The big worry with Musk owning Twitter is that he will allow it to become a romping ground for right wing conspiracy theorists, because he’s one of them himself.

There is a lot to be said about free speech, but he’s shown that he’s only a supporter of free speech as long as it works in his favour.


And he clearly doesn’t understand moderation or free speech – based on this interview he’d allow anything that was legal, and only stuff that’s legal. This would be a big problem in a country like the US (where hate speech, technically, is legal, and in countries with authoritarian leaders, where any dissent is illegal).

Will he allow tweets in favour of unionisation at Tesla?

There’s one ray of light. If he does make Twitter a platform in which everyone can be verified, then it would make it easier to spot bots, that’s about the only positive thing to come out of this, in my opinion. But then what would Tesla do without shills? 

Or will he make exceptions for the bots that help him line his pockets?“

We’re here for it

While Ed remains cautiously optimistic:

“Whether truthful or not, Elon has committed to his version of free speech, ostensibly his reason for making the acquisition in the first place. His tweet saying “I hope that even my worst critics remain on Twitter, because that is what free speech means” is out there, committed to the collective memory that the internet is.

My first move would be to restore Donald Trump’s account, even if I despise everything he stands for. I’m firm in my position about freedom of expression and reject every form of censorship. This starts with where it hurts most – those with opinions that are diametrically opposed to my own.

A truly free platform would be an exceptionally useful tool and, like every good tool, can be used for almost any purpose.


A knife can carve steak or fatally stab. A plane can take me across the Atlantic in a few hours and can be flown into a building. A truly free platform is a great idea if we are to accept the possibility that there will always be a sizeable chunk of its users with whom I have nothing in common. They will write stuff that will anger me. They will take the ‘wrong’ side of every debate. They will incite anger and hatred and resentment. They will reflect their humanity in a snack-sized chunk of words we call a tweet. They will do what the village square did for millennia. And when Twitter was first conceived, before it took the inevitably tortuous path that every public company takes, it was created to give the exact same 140 characters to every user.

Jack Dorsey was quick to endorse the move to privatization of the platform, whatever his opinion is worth, “The idea and service is all that matters to me, and I will do whatever it takes to protect both. Twitter as a company has always been my sole issue and my biggest regret. It has been owned by Wall Street and the ad model. Taking it back from Wall Street is the correct first step.” One must keep in mind that he will net close to $1 billion as a result of the deal.

Let’s remember something pretty obvious. We are talking about Twitter. We are discussing a platform that we voluntarily signed up for and use whenever we feel like it. We choose our feed by curating the list of people we follow. Talking about Twitter as if it were the sole bastion of democracy, as though we were part owners of the company, as if it were an oracle or a divine presence, is grossly missing the point. The news is that a billionaire bought a social media platform – we know the name of the platform, we know the name of the man, and he makes his interests very public as often as he can. He is entitled to turn it into his own broadcast medium, a cooking show, a kitten-video-only platform, or even to shut it down tomorrow.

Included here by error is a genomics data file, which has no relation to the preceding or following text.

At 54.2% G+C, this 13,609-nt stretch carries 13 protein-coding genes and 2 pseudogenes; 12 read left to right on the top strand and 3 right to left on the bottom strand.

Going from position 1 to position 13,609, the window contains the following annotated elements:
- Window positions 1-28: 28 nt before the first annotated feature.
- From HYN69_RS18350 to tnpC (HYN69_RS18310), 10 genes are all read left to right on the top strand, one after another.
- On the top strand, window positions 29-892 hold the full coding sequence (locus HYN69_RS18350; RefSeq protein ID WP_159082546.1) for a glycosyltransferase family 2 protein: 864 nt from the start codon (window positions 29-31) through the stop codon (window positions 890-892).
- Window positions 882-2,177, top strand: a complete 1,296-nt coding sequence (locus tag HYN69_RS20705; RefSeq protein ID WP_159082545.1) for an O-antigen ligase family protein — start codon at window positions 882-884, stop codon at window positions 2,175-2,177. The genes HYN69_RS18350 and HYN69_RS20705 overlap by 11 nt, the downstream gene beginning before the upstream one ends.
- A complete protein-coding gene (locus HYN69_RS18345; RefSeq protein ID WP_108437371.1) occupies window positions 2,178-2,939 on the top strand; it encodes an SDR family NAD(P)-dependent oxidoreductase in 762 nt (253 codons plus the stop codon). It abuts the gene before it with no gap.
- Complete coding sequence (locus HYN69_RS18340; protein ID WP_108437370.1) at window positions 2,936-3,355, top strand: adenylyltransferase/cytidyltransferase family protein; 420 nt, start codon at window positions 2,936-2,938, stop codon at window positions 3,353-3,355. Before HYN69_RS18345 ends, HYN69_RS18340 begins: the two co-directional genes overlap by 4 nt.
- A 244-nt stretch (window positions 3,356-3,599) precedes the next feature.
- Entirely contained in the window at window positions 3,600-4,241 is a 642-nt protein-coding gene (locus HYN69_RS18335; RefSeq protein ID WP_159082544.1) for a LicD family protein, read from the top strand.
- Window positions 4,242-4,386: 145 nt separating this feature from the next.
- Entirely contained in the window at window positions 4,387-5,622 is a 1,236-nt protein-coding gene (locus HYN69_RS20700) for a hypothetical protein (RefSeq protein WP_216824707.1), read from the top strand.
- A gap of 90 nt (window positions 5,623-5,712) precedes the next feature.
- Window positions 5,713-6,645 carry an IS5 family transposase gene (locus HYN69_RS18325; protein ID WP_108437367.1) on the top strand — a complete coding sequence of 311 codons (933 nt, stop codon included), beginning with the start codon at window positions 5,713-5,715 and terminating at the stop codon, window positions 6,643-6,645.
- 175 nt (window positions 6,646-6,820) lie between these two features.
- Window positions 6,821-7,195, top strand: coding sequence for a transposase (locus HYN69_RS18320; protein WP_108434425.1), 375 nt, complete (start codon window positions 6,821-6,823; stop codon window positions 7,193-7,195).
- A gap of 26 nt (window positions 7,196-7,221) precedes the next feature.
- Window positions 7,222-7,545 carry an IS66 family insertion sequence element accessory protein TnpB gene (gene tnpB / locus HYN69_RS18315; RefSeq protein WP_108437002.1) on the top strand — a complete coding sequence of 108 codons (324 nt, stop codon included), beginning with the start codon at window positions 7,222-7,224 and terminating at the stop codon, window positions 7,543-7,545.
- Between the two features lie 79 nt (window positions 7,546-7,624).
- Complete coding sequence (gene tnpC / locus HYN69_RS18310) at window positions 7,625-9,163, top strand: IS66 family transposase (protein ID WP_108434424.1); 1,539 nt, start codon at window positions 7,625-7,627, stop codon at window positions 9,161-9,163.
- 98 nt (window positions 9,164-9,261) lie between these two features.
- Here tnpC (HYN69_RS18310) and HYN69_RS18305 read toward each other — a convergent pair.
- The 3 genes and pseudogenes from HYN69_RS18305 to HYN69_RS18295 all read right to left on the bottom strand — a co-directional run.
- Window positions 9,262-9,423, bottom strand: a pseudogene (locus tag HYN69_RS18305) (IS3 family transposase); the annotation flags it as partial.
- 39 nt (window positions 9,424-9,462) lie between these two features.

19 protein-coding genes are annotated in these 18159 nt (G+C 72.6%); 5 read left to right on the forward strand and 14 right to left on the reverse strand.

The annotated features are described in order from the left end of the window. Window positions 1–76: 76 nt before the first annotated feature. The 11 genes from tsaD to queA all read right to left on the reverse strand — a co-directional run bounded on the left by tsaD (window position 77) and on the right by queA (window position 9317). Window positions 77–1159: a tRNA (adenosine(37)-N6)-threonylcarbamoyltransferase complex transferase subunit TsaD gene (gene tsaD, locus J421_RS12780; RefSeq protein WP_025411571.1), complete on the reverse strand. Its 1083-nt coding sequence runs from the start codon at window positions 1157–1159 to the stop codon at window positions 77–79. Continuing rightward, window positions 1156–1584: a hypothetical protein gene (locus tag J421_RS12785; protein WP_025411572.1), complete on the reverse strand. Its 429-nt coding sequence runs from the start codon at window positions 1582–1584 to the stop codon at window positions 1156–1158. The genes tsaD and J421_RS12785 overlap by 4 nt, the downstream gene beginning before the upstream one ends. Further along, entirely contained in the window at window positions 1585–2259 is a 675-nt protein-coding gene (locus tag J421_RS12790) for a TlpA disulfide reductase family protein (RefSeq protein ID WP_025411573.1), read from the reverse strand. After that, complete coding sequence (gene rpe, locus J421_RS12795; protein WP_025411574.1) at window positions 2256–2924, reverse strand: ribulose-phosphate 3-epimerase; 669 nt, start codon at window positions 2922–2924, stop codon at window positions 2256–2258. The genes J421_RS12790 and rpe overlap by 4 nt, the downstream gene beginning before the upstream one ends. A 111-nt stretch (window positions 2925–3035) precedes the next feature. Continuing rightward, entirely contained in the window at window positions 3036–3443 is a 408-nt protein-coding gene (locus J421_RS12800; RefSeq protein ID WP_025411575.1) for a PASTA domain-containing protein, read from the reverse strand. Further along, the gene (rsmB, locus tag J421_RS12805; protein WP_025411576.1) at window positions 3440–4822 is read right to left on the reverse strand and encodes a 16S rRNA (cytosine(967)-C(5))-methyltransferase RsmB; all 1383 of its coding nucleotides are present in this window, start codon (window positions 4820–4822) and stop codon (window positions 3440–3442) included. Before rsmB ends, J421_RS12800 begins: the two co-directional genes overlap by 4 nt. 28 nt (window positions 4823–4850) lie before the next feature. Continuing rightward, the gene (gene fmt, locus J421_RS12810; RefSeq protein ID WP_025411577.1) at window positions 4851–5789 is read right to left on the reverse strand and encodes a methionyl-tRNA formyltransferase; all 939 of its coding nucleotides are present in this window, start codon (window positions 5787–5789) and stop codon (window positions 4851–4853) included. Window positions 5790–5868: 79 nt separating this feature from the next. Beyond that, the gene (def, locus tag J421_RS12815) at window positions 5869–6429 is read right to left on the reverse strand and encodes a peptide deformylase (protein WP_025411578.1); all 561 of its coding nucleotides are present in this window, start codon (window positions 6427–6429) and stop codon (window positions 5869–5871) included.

In general, however, I remain cautiously optimistic. Musk is a renegade and has a mind the likes of which we see a handful of times in a generation. Of course, he is flawed. Of course, he has made moves that history may judge as mistakes. But I suspect that a $44 billion investment is one that not even he can take lightly. And if there is an initial exodus, a pruning of the platform that makes it a better place, I’m all for quality over quantity. I just hope that as many people I disagree with stay on, because without them Twitter would be a pretty boring place.”

We’re looking ahead

Luke, ever the pragmatic analyst, is already looking ahead at where the potential Twitter exodus will lead us:

“LinkedIn could also potentially become a place where Twitter users end up, if for example Trump is allowed back on the platform.”


A sentiment echoed by Lisa who considers us a utilitarian herd:

“People will go to different places depending on their need.”


What does all of this mean for those of us using Twitter as a communications tool for their business?

As always, we don’t have a crystal ball. The deal itself has not yet properly gone through and here we are, attempting to gaze into the future and see how we can capitalize on the change.

The shape of Twitter is expected to change slightly almost immediately but that’s as much as we know. Apart from the ability to edit tweets (a big deal in the Twitter universe), a more inclusive way of verifying yourself as a human and not a bot, and a reversal of several censorship policies, we know very little of the plans for the platform’s future.

What is certain is that all eyes are on Twitter right now. Being part of the conversation is essential – today more than ever. Even the most vociferous naysayers are hanging around for a while, watching the events play out as they wait for the right moment to make a dramatic exit.

So while it would make plenty of sense to take to Twitter right now as it enjoys a surge in popularity, it also makes sense to listen to Luke and to Lisa and to look at the other platforms that could gain from a potential exodus. If your Twitter game has been on point so far, maybe dial it up a notch, but be sure to cozy up to LinkedIn as you do so.